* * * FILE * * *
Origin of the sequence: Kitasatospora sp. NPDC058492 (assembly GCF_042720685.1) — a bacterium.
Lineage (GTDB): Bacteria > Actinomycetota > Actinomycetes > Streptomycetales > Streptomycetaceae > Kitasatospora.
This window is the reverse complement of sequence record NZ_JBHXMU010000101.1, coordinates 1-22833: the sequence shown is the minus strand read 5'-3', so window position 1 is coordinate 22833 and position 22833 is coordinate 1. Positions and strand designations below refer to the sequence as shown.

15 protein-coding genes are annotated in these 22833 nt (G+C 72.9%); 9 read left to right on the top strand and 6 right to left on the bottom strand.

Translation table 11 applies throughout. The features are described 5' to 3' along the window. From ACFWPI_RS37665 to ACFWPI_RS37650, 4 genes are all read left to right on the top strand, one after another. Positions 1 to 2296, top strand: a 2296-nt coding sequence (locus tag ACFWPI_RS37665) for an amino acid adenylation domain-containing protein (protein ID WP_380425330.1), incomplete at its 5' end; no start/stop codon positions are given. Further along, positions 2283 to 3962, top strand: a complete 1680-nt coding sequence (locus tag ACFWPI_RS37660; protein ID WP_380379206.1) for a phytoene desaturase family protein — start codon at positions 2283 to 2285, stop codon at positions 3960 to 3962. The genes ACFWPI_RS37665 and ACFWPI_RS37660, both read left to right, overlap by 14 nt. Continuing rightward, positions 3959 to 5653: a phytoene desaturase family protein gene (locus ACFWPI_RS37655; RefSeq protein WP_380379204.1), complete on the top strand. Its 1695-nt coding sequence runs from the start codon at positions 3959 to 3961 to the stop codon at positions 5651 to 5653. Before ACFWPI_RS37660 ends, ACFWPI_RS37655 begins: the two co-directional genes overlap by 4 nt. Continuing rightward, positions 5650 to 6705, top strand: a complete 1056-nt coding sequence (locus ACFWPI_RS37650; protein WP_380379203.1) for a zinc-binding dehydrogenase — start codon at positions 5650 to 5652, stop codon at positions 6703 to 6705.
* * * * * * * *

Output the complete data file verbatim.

Origin of the sequence: Kitasatospora sp. NPDC058492 (assembly GCF_042720685.1) — a bacterium.
Lineage (GTDB): Bacteria > Actinomycetota > Actinomycetes > Streptomycetales > Streptomycetaceae > Kitasatospora.
This window is the reverse complement of sequence record NZ_JBHXMU010000101.1, coordinates 1-22833: the sequence shown is the minus strand read 5'-3', so window position 1 is coordinate 22833 and position 22833 is coordinate 1. Positions and strand designations below refer to the sequence as shown.

15 protein-coding genes are annotated in these 22833 nt (G+C 72.9%); 9 read left to right on the top strand and 6 right to left on the bottom strand.

Translation table 11 applies throughout. The features are described 5' to 3' along the window. From ACFWPI_RS37665 to ACFWPI_RS37650, 4 genes are all read left to right on the top strand, one after another. Positions 1 to 2296, top strand: a 2296-nt coding sequence (locus tag ACFWPI_RS37665) for an amino acid adenylation domain-containing protein (protein ID WP_380425330.1), incomplete at its 5' end; no start/stop codon positions are given. Further along, positions 2283 to 3962, top strand: a complete 1680-nt coding sequence (locus tag ACFWPI_RS37660; protein ID WP_380379206.1) for a phytoene desaturase family protein — start codon at positions 2283 to 2285, stop codon at positions 3960 to 3962. The genes ACFWPI_RS37665 and ACFWPI_RS37660, both read left to right, overlap by 14 nt. Continuing rightward, positions 3959 to 5653: a phytoene desaturase family protein gene (locus ACFWPI_RS37655; RefSeq protein WP_380379204.1), complete on the top strand. Its 1695-nt coding sequence runs from the start codon at positions 3959 to 3961 to the stop codon at positions 5651 to 5653. Before ACFWPI_RS37660 ends, ACFWPI_RS37655 begins: the two co-directional genes overlap by 4 nt. Continuing rightward, positions 5650 to 6705, top strand: a complete 1056-nt coding sequence (locus ACFWPI_RS37650; protein WP_380379203.1) for a zinc-binding dehydrogenase — start codon at positions 5650 to 5652, stop codon at positions 6703 to 6705.